To protect and maintain public and environmental health in the Albury Local Government Area, Albury City Council has developed its On-site Sewage Management Plan in line with NSW Office of Local Government regulatory reforms (1998).
If your house is not connected to the reticulated sewer network, you may have an on-site sewage management system to process and treat the wastewater generated from your household or business.
Function of an OSSM keyboard_arrow_right
The function of an OSSM system is to collect, contain, treat, and process wastewater in a sustainable manner to:
- protect public and environmental health
- protect surface and ground water
- protect land and vegetation
- maintain and enhance community amenity
- protect and conserve resources
Onsite sewage management systems act like a small-scale sewage treatment plant that works to treat wastewater and. If the system is incorrectly maintained or overworked they may fail and cause environmental and public health concerns.
Public Health Risks keyboard_arrow_right
Public health risks relating to untreated (or poorly treated) sewage include exposure to harmful microorganisms such as:
- Bacterial: Salmonella, E.coli, Shigella, Diarrhoea, Trachoma. Leptospirosis
- Viral: Gastroenteritis, Hepatitis A. Encephalitis
- Parasitic: Giardia, Cryptosporidiosis, Dwarf Tapeworm, Threadworm, Hookworm.
- Wastewater pooling: (Whether treated or not) in their ordinary activities on the premises concerned
- Adverse impacts: the minimisation of any adverse impacts on the amenity of the premises and surrounding lands
Performance Standards - what to look out for keyboard_arrow_right
In protecting public health and the environment, the Local Government (General) Regulation 2021 specifies that an OSSM system must be operated in accordance with the following performance standards.
- The prevention of the:
- spread of disease micro-organisms
- spread of foul odours
- contamination of water
- degradation of soil and vegetation
- The discouragement of insects and vermin
- Ensuring that persons do not come in contact with untreated sewage or effluent (whether treated or not) in their ordinary activities on the premises concerned
- The minimisation of any adverse impacts on the amenity of the premises and surrounding lands
- The prevention of the:
Types of On-Site Sewage Management systems
The OSSM Plan relates to all OSSM systems including public, residential, industrial, and commercial systems that are not connected to the Council sewer network. Albury City Council will carry out operational inspections on these types of systems.
OSSM systems include (but are not limited to the following): keyboard_arrow_right
Septic tanks with:
- evapotranspiration beds, absorption trenches
- sand filter and/or constructed wetland/reed bed with sub-surface application system
- soil mound system
- pump-out well
Aerated wastewater treatment systems (AWTS)
Wet composting toilet with:
- sand filter
- wetland/reed bed with sub-surface application system
Waterless composting toilet
- Grey water treatment systems
- Commercial or package plant systems
Any other NSW Health approved system that stores, treats and/or disposes of sewage and/or wastewater on-site.
Decommissioning of OSSM systems will be required when:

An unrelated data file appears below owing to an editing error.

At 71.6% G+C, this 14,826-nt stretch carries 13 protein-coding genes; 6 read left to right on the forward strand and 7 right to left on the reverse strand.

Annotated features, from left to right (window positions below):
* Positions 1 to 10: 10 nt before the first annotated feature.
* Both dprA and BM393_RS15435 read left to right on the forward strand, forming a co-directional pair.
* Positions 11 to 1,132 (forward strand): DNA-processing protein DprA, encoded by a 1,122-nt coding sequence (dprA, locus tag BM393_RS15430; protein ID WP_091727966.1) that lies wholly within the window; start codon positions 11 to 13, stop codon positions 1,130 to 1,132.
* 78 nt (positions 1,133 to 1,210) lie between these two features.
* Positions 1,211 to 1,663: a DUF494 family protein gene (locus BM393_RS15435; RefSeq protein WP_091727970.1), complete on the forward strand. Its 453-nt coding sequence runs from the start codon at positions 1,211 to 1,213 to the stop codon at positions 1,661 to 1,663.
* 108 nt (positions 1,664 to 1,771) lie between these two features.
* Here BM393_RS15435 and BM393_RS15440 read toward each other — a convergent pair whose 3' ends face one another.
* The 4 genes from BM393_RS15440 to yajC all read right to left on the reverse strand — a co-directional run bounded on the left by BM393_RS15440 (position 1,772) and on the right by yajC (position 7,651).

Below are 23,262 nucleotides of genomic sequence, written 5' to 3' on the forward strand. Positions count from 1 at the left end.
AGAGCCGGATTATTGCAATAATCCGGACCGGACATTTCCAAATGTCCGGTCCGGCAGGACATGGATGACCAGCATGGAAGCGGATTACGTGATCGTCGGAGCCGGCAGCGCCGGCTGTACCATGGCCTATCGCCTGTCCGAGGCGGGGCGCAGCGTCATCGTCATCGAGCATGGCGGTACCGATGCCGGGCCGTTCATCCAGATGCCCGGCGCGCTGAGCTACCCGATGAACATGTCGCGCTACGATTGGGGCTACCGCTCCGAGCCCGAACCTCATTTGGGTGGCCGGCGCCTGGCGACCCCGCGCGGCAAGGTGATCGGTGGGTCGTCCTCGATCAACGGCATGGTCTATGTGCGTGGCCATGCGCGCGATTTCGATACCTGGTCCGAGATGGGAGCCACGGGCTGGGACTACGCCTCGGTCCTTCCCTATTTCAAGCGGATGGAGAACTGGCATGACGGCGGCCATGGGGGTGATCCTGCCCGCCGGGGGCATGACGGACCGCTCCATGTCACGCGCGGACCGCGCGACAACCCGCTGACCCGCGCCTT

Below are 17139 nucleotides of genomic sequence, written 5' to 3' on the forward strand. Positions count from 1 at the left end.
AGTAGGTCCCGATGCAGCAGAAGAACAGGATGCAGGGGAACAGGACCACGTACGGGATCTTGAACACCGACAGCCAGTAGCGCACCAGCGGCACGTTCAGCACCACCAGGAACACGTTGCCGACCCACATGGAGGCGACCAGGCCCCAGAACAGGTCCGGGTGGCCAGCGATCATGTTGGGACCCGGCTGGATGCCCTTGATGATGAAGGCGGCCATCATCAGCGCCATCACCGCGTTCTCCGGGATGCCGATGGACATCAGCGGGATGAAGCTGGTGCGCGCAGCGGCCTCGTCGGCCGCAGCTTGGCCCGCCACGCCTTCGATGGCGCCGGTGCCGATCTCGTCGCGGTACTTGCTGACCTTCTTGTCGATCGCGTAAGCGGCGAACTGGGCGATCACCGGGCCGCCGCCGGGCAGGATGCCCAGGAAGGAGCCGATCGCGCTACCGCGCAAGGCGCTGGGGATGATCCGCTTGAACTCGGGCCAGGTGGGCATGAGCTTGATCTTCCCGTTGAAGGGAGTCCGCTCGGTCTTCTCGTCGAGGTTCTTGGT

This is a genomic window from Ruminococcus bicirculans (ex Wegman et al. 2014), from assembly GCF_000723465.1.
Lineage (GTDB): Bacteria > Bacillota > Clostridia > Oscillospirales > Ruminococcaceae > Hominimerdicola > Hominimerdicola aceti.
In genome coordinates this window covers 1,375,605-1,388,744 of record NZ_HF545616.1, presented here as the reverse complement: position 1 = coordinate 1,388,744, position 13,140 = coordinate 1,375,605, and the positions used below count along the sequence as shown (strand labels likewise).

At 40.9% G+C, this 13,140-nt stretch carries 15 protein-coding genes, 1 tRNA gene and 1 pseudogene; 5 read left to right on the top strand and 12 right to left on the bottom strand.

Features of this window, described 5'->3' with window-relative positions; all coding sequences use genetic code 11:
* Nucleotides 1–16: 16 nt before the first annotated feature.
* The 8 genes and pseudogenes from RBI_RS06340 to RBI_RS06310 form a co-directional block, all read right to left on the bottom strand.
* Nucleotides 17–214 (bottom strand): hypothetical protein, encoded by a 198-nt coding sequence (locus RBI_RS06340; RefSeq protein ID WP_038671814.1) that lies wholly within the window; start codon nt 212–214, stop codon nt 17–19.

- The property is connected to reticulated sewer, or
- An old OSSM system is replaced with a new one
In these instances, the owner is required to contact Council regarding decommissioning of the system. The owner must decommission the system in accordance with Council’s requirements to prevent any future safety, environmental or public health risks. Council can provide information on the steps that need to be followed to decommission an OSSM system.
Assessment of Risk and Inspection Frequency keyboard_arrow_right
All properties with existing OSSM systems within AlburyCity LGA will receive a risk assessment rating evaluation to identify site features and constraints. Properties will be allocated a risk level of either high, medium, or low depending on the potential public health or environmental risks. The main considerations in determining risk include:
- Location and size of the land
- Drinking water catchment areas
- Groundwater bores on-site or nearby
- Permanent and intermittent surface waterways and stormwater drainage channels
- Effluent land application method
- Commercial and public businesses
- System design, condition and observed performance
- The amount of wastewater generated
- Soil type
- Vegetation coverage
- Slope of the land
- Distance to watercourses, drains and property boundaries
- Surface or subsurface discharge of effluent, and
- Risk of flooding
Based on site features and constraints, a risk rating will be issued for your system and will determine inspection frequency and approval to operate period.
Environmental health complaints and concerns about OSSM systems keyboard_arrow_right
If you are experiencing problems with the operation of an OSSM system on a property within AlburyCity's Local Government area, you are encouraged to approach Council with your concerns or for further information.
Council encourages you to attempt to resolve the issue through appropriate methods (such as consulting your regular servicing agent). If this is unsuccessful, please contact Council.
Council will respond to your complaint, keeping your details confidential. Complaints about contamination of surface water or spray drift should be reported to Council urgently. Complaints about odour problems are also investigated, since this may be an early sign of mismanagement or system failure.
In circumstances where a complaint is received for an OSSM system, Council will respond and investigate in accordance with Council’s Compliance and Enforcement Policy and Compliance Priorities Program.